The newly launched European Ontology Network (EUON)will be holding its first ever workshop on 25 September 2014as part of the EUDAT 3rd Conference in Amsterdam, The Netherlands. iSGTW speaks to EUON co-chairs James Malone and Yann Le Franc to find out more about the network…
What is EUON?
JM: EUON is an attempt to try to bring together people in the European Community who are working with semantics, ontologies, terminologies, schemas, and so on. We really want to share experience and expertise and help form collaborations and partnerships. EUON is very much meant to be a networking activity.
YLF: EUON isn't restricted to any particular research domain; it's there for anyone working with the semantic web. We will hold our first workshop in September and we are now also in the process of planning other things too, such as a 'virtual coffee break' via Google+.
How was EUON established?
JM: Peter Wittenberg, EUDAT scientific advisor, invited us both to take part in an EUDAT working group on semantic annotation in Barcelona, Spain, in 2013. We discussed approaches across the EU in terms of how semantics are used and developed in different domains. It became apparent during the meeting that there are clear similarities across research disciplines, as well as unique challenges that need to be tackled. I'm also involved in the UK Ontology Network and it seemed like a natural progression to do something similar at a European level.
YLF: What's interesting about EUON is that we've all come from different domains and we now realize just how little we know about the work other researchers do in their specific field. Both James and I come from a biomedical background, so we really didn't know about, say, art or linguistics. We learned lots about their applications of semantics and discovered completely new tools. It's great that we can now all learn from one another through EUON.
Why is EUON an integral part of EUDAT?
JM: EUDAT has a general goal to design, implement, and offer common data services and infrastructure. An important aspect when considering common data infrastructures is about semantics - what does the data actually mean? EUON shares the goal of describing these semantics in formal and shared ways, enabling community-wide understanding of data in a manner that is meaningful to the user and to a computerized infrastructure.
What are the main challenges faced by researchers working in ontology and semantics today?
YLF: In my view, the main challenge whenever you're building an ontology is to achieve consensus in the community about the terminology, definitions, and models you have chosen to describe the data. It's important to educate scientists so that they properly understand what an ontology actually is and why semantics is useful. You can build an ontology, but if no one actually uses it to annotate the data it's useless.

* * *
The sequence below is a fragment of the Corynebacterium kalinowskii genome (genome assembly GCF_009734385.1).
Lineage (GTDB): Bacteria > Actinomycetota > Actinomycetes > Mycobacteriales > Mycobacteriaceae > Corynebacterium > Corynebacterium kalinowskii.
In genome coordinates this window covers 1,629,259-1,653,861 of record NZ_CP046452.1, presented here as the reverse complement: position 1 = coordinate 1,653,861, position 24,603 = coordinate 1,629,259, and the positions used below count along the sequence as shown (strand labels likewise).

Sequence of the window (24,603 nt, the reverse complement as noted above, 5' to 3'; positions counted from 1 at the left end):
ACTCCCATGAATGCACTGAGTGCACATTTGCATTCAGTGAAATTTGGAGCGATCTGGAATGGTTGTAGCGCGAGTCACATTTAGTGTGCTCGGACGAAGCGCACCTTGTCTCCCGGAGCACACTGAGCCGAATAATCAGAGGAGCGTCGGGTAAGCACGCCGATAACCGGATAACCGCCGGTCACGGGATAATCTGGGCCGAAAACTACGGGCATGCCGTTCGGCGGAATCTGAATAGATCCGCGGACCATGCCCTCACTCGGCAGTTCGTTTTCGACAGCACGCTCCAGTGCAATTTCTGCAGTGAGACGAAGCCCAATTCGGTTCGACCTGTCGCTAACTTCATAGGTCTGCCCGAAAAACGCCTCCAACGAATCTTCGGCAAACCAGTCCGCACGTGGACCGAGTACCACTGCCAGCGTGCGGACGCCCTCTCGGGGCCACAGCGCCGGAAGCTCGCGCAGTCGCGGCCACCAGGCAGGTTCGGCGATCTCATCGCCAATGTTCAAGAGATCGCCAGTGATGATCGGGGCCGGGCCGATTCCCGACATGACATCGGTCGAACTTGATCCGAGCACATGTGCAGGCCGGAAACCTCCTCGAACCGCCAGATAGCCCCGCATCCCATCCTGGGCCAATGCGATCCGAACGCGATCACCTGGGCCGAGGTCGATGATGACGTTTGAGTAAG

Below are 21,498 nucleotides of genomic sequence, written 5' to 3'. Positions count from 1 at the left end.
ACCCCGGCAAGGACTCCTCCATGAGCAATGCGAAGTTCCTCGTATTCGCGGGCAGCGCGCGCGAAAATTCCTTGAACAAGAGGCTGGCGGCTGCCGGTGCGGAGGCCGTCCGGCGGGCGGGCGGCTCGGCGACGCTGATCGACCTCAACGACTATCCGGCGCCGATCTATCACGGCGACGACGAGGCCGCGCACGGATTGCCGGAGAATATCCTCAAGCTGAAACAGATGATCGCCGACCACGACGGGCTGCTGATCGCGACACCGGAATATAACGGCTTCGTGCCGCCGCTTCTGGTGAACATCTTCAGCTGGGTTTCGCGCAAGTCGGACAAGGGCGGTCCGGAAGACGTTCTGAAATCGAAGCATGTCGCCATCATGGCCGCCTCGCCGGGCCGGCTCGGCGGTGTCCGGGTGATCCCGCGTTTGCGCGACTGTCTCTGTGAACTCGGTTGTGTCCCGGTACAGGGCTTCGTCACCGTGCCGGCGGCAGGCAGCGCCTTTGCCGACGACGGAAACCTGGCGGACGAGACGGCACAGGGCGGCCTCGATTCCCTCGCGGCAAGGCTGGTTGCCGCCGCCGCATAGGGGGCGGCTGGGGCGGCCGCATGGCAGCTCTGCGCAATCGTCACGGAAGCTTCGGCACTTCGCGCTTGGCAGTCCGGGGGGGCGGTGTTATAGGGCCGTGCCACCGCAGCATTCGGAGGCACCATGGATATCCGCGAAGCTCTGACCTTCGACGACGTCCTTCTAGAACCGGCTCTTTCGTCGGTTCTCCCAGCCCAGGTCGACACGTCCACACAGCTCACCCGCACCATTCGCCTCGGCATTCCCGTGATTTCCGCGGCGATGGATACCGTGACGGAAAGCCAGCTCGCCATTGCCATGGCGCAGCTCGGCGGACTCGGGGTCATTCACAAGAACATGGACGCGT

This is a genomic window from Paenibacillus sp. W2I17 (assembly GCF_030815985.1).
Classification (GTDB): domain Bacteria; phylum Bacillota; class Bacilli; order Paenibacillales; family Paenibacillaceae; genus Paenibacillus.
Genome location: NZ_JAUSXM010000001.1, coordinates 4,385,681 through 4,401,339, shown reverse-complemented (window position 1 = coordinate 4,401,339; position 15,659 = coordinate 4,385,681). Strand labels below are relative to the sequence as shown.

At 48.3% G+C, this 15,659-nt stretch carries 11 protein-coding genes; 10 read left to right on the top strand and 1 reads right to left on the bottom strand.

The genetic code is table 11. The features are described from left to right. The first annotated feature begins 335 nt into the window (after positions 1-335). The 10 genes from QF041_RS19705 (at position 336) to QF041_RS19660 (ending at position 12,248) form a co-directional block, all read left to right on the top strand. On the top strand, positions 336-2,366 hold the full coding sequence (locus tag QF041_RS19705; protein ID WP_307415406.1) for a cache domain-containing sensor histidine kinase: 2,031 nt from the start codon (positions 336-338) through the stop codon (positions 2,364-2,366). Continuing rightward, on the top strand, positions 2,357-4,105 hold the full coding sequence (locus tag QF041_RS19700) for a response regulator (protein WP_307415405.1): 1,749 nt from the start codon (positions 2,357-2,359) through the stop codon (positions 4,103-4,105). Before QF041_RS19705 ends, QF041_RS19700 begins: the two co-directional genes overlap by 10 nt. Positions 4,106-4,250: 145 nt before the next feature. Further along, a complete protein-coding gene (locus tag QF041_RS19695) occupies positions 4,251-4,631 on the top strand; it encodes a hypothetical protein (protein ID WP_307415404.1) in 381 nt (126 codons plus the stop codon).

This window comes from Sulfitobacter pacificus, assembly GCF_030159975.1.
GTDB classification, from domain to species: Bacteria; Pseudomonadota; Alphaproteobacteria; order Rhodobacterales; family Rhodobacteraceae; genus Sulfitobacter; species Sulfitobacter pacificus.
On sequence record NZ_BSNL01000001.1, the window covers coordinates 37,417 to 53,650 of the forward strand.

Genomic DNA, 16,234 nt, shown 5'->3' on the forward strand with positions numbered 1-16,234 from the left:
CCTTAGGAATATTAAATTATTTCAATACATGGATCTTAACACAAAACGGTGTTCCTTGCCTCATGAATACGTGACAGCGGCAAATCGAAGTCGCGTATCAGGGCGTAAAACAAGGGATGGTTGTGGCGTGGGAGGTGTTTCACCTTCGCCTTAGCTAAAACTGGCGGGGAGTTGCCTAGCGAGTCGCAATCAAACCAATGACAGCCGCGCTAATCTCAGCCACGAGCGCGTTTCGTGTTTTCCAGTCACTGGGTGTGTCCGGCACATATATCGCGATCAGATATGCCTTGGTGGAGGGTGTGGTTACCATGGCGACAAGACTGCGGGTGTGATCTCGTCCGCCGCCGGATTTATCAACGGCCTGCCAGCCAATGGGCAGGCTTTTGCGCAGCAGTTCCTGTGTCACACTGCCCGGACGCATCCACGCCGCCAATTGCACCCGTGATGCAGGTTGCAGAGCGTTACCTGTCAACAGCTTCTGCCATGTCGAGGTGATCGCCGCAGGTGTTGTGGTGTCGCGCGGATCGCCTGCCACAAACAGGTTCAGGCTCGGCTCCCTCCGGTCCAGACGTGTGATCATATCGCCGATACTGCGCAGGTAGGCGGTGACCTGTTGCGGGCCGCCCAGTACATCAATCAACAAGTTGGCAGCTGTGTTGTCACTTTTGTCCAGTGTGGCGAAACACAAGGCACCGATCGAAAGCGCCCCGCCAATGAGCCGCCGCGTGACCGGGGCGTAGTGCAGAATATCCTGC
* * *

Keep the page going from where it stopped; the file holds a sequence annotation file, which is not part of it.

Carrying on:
JM: I think Yann's right there. When you're developing ontologies of any sort, it can be very challenging to get agreement on terminology and descriptions. Clearly, ontologies should reflect the state-of-the-art in a particular domain, but the state-of-the-art often necessitates disagreement between different groups of researchers. There is a perception that one ought to somehow aspire to make an ontology a flawless reflection of the consensus in a given community, but sometimes groups within a community may contradict one another. As such, it's important to develop mechanisms to reflect where such disagreement occurs.
Another challenge, of course, is obtaining funding to support this work. Semantics is often perceived as being in the background, along with things like data curation. It's clearly very important, worthy work, but it can easily be overlooked by funding bodies.
Why is it important that these challenges are overcome?
YLF: Well, I work in the field of neuroscience: Here, we're trying to understand how the brain works and we have people in our community gathering data of all sorts of different types from all sorts of different scales. To really understand the brain, we need to put all of this data together, which means it needs to be well structured. Semantic technologies are one efficient way of doing this.
JM: As we as a society generate ever more data, it's important that we are able to exploit and understand the data as fully as possible. Clearly there's a role for semantics in ensuring that one can integrate datasets, search across them, and analyze them properly. All of this is particularly important for topics that involve research from across a range of domains, such as personalized medicine or climate change for instance.
Finally, what are the aims for your workshop on 25 September?
JM: We want to give members of the network the chance to make connections with one another. There will also be a number of demos and things as well, but they're really just a way of giving people a broad introduction to the sorts of things that are going on in different domains. For me, it is very much about the networking: we want people to come together and start collaborating.
YLF: People can come to the workshop with their problems and share them with the community. Then we can all share our experience and expertise and hopefully come up with some solutions. We hope that the workshop will really kick-start EUON.